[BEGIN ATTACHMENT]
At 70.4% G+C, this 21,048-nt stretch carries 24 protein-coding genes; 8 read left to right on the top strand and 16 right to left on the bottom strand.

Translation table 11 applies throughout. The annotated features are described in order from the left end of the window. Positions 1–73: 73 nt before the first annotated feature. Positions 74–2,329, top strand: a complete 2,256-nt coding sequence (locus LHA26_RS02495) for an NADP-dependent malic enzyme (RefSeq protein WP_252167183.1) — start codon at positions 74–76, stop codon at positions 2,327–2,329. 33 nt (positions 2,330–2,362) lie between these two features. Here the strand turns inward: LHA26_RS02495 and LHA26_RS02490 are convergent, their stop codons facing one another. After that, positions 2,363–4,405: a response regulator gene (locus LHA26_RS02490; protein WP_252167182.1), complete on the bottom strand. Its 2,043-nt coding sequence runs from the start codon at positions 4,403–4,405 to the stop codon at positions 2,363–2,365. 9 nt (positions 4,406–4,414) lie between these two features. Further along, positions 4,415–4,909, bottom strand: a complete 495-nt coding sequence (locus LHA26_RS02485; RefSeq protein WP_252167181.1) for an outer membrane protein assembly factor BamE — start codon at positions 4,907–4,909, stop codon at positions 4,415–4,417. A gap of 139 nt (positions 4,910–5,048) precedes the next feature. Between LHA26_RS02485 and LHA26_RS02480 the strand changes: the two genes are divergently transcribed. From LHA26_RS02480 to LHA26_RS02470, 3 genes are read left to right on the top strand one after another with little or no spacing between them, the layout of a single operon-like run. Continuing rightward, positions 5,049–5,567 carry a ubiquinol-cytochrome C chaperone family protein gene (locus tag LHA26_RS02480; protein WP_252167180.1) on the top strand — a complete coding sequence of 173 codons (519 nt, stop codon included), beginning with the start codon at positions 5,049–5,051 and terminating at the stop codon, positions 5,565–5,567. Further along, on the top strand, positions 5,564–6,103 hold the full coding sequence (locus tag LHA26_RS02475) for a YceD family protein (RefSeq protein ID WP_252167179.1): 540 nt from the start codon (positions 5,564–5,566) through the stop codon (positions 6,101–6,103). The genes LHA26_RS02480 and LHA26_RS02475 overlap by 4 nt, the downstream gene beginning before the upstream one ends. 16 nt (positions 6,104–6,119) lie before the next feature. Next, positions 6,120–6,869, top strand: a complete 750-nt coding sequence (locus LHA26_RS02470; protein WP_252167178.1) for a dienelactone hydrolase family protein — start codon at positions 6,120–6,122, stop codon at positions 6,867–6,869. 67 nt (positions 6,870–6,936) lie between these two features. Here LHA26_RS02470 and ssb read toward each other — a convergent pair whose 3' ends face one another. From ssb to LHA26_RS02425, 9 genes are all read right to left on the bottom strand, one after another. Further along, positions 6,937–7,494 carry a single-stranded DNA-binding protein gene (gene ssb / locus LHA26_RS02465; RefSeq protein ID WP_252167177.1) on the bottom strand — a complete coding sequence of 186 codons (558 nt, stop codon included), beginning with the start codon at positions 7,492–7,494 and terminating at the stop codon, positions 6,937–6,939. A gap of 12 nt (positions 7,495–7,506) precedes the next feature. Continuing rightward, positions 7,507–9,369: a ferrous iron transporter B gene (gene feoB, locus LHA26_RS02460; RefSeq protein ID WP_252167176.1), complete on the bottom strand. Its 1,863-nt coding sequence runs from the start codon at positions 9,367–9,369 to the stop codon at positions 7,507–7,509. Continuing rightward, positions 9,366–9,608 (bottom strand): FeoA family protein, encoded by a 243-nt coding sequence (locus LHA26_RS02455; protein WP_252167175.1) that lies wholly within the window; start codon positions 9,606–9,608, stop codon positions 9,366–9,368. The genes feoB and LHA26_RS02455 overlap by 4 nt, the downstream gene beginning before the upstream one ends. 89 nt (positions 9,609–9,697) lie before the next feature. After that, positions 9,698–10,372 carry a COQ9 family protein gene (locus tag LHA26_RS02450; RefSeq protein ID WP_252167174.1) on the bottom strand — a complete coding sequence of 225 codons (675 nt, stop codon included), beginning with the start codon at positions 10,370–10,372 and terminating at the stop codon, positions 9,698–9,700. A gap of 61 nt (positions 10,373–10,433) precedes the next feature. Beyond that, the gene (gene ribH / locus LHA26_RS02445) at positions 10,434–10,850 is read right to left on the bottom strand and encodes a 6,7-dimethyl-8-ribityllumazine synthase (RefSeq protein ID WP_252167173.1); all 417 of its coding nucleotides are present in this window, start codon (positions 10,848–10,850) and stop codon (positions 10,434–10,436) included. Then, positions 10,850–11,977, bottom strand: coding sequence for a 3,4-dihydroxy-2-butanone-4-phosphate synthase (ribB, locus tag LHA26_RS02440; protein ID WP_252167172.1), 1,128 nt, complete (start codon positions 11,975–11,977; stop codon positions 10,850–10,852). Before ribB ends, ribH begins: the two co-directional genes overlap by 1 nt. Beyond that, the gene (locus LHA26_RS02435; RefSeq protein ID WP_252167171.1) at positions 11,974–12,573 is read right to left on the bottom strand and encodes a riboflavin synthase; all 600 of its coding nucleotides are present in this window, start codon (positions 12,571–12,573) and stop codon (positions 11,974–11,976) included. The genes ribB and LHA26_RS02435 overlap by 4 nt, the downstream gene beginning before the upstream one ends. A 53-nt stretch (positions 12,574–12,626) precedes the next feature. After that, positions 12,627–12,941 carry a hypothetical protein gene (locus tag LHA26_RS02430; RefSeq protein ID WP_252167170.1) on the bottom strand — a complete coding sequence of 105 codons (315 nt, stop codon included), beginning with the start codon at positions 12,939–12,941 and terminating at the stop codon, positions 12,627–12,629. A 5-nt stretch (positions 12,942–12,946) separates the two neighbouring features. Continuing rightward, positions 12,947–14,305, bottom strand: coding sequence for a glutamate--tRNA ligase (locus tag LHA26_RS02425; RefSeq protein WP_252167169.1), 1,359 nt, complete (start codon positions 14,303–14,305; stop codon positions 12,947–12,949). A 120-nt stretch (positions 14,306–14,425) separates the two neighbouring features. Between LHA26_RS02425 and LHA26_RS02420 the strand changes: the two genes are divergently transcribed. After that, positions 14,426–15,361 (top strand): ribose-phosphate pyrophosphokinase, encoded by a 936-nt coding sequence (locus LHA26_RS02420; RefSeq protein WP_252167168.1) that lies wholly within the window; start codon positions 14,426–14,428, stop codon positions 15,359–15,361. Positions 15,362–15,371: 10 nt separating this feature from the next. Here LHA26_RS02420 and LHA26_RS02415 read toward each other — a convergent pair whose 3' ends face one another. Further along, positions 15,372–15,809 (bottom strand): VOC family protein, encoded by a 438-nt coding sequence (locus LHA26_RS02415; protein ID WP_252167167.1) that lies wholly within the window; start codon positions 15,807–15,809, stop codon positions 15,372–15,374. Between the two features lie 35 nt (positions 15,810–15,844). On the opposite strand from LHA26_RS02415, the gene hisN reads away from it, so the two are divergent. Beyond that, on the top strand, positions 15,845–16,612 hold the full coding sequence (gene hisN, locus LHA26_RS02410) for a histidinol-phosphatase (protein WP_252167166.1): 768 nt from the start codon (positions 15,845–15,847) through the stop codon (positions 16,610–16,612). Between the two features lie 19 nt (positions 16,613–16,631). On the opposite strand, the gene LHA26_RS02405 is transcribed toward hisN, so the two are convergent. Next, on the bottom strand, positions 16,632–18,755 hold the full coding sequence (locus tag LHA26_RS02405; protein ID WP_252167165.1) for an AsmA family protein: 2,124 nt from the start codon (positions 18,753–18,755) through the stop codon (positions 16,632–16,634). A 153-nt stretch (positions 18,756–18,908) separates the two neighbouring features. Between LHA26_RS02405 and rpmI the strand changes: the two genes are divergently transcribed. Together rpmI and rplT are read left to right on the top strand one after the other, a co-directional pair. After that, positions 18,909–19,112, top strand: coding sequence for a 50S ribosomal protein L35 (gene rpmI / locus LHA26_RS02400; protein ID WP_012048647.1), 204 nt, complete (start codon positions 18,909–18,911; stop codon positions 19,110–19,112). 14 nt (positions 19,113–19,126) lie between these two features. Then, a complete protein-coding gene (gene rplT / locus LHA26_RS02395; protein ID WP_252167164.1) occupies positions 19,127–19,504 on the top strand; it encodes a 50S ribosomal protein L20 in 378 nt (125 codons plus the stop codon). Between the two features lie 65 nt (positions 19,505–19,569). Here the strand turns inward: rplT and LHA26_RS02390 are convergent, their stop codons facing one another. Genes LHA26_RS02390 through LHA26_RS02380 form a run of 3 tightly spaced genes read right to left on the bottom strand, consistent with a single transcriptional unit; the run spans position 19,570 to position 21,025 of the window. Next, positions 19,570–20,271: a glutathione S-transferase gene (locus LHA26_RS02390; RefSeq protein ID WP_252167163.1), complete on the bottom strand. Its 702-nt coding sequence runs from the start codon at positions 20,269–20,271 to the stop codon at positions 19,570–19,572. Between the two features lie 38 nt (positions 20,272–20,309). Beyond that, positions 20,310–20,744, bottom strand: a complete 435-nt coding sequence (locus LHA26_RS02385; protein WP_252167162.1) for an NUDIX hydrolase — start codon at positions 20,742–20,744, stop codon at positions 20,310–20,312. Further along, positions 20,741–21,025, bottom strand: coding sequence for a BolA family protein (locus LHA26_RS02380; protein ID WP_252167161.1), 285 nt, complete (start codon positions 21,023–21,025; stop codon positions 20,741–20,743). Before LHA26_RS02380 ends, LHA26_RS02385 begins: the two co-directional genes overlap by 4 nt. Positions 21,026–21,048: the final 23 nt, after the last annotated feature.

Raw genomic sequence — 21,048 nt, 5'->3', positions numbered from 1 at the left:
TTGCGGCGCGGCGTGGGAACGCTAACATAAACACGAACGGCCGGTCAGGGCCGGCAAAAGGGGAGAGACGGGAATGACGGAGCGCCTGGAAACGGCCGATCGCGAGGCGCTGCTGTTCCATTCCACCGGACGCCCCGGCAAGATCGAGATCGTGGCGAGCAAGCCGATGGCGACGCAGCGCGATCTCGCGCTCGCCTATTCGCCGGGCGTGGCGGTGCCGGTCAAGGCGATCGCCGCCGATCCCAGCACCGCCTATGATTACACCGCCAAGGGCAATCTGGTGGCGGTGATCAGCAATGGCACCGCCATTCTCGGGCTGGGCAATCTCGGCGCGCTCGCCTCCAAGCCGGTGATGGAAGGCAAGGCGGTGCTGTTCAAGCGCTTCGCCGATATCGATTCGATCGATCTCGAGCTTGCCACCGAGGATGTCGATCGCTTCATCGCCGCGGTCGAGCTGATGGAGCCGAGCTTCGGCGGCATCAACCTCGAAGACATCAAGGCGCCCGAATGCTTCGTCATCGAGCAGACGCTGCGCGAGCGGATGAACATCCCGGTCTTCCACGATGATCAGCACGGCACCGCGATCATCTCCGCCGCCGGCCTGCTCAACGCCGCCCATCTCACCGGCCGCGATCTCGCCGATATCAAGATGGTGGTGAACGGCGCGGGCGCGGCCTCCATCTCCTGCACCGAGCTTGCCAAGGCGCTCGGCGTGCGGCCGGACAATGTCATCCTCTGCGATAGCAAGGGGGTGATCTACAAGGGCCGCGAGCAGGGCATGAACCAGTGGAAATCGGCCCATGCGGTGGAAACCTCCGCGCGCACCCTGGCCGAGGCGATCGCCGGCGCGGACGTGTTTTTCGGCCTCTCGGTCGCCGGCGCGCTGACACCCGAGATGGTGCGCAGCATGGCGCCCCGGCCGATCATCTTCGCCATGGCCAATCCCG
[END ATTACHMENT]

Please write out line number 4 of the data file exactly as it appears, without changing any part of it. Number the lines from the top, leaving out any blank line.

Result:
TTGCGGCGCGGCGTGGGAACGCTAACATAAACACGAACGGCCGGTCAGGGCCGGCAAAAGGGGAGAGACGGGAATGACGGAGCGCCTGGAAACGGCCGATCGCGAGGCGCTGCTGTTCCATTCCACCGGACGCCCCGGCAAGATCGAGATCGTGGCGAGCAAGCCGATGGCGACGCAGCGCGATCTCGCGCTCGCCTATTCGCCGGGCGTGGCGGTGCCGGTCAAGGCGATCGCCGCCGATCCCAGCACCGCCTATGATTACACCGCCAAGGGCAATCTGGTGGCGGTGATCAGCAATGGCACCGCCATTCTCGGGCTGGGCAATCTCGGCGCGCTCGCCTCCAAGCCGGTGATGGAAGGCAAGGCGGTGCTGTTCAAGCGCTTCGCCGATATCGATTCGATCGATCTCGAGCTTGCCACCGAGGATGTCGATCGCTTCATCGCCGCGGTCGAGCTGATGGAGCCGAGCTTCGGCGGCATCAACCTCGAAGACATCAAGGCGCCCGAATGCTTCGTCATCGAGCAGACGCTGCGCGAGCGGATGAACATCCCGGTCTTCCACGATGATCAGCACGGCACCGCGATCATCTCCGCCGCCGGCCTGCTCAACGCCGCCCATCTCACCGGCCGCGATCTCGCCGATATCAAGATGGTGGTGAACGGCGCGGGCGCGGCCTCCATCTCCTGCACCGAGCTTGCCAAGGCGCTCGGCGTGCGGCCGGACAATGTCATCCTCTGCGATAGCAAGGGGGTGATCTACAAGGGCCGCGAGCAGGGCATGAACCAGTGGAAATCGGCCCATGCGGTGGAAACCTCCGCGCGCACCCTGGCCGAGGCGATCGCCGGCGCGGACGTGTTTTTCGGCCTCTCGGTCGCCGGCGCGCTGACACCCGAGATGGTGCGCAGCATGGCGCCCCGGCCGATCATCTTCGCCATGGCCAATCCCG